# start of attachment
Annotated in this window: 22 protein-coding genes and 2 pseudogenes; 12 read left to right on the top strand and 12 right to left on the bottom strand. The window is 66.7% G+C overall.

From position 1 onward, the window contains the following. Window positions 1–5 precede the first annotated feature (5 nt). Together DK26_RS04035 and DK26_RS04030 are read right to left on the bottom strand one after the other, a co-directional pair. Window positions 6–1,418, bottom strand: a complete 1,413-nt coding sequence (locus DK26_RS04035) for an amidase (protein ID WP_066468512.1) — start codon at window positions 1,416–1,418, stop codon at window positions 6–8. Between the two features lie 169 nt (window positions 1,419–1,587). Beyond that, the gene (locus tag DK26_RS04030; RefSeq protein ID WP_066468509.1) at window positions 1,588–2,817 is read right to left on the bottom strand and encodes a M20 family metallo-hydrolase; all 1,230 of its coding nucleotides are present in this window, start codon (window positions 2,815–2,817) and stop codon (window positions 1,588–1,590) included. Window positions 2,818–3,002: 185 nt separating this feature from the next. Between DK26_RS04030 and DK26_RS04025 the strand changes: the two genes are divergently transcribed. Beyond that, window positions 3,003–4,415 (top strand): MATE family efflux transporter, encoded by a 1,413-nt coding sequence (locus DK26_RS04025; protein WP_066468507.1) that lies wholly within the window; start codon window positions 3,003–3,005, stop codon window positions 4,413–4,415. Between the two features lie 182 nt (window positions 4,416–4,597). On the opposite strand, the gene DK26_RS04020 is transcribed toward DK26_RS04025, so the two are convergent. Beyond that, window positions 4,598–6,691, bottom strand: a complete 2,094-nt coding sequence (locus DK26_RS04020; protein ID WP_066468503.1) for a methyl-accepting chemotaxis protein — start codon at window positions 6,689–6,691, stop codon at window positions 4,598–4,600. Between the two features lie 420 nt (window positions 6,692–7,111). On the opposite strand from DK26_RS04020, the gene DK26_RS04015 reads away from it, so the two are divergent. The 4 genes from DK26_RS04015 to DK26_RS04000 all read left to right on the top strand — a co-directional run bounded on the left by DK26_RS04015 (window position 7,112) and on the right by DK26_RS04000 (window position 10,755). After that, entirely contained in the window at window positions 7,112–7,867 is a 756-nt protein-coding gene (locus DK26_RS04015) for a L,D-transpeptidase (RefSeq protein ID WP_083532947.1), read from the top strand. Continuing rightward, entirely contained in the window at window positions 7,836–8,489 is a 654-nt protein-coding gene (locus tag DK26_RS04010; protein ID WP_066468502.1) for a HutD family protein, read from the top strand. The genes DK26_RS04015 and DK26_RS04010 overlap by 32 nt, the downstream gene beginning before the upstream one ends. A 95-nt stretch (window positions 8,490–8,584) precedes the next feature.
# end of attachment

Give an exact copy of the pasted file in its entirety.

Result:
Annotated in this window: 22 protein-coding genes and 2 pseudogenes; 12 read left to right on the top strand and 12 right to left on the bottom strand. The window is 66.7% G+C overall.

From position 1 onward, the window contains the following. Window positions 1–5 precede the first annotated feature (5 nt). Together DK26_RS04035 and DK26_RS04030 are read right to left on the bottom strand one after the other, a co-directional pair. Window positions 6–1,418, bottom strand: a complete 1,413-nt coding sequence (locus DK26_RS04035) for an amidase (protein ID WP_066468512.1) — start codon at window positions 1,416–1,418, stop codon at window positions 6–8. Between the two features lie 169 nt (window positions 1,419–1,587). Beyond that, the gene (locus tag DK26_RS04030; RefSeq protein ID WP_066468509.1) at window positions 1,588–2,817 is read right to left on the bottom strand and encodes a M20 family metallo-hydrolase; all 1,230 of its coding nucleotides are present in this window, start codon (window positions 2,815–2,817) and stop codon (window positions 1,588–1,590) included. Window positions 2,818–3,002: 185 nt separating this feature from the next. Between DK26_RS04030 and DK26_RS04025 the strand changes: the two genes are divergently transcribed. Beyond that, window positions 3,003–4,415 (top strand): MATE family efflux transporter, encoded by a 1,413-nt coding sequence (locus DK26_RS04025; protein WP_066468507.1) that lies wholly within the window; start codon window positions 3,003–3,005, stop codon window positions 4,413–4,415. Between the two features lie 182 nt (window positions 4,416–4,597). On the opposite strand, the gene DK26_RS04020 is transcribed toward DK26_RS04025, so the two are convergent. Beyond that, window positions 4,598–6,691, bottom strand: a complete 2,094-nt coding sequence (locus DK26_RS04020; protein ID WP_066468503.1) for a methyl-accepting chemotaxis protein — start codon at window positions 6,689–6,691, stop codon at window positions 4,598–4,600. Between the two features lie 420 nt (window positions 6,692–7,111). On the opposite strand from DK26_RS04020, the gene DK26_RS04015 reads away from it, so the two are divergent. The 4 genes from DK26_RS04015 to DK26_RS04000 all read left to right on the top strand — a co-directional run bounded on the left by DK26_RS04015 (window position 7,112) and on the right by DK26_RS04000 (window position 10,755). After that, entirely contained in the window at window positions 7,112–7,867 is a 756-nt protein-coding gene (locus DK26_RS04015) for a L,D-transpeptidase (RefSeq protein ID WP_083532947.1), read from the top strand. Continuing rightward, entirely contained in the window at window positions 7,836–8,489 is a 654-nt protein-coding gene (locus tag DK26_RS04010; protein ID WP_066468502.1) for a HutD family protein, read from the top strand. The genes DK26_RS04015 and DK26_RS04010 overlap by 32 nt, the downstream gene beginning before the upstream one ends. A 95-nt stretch (window positions 8,490–8,584) precedes the next feature.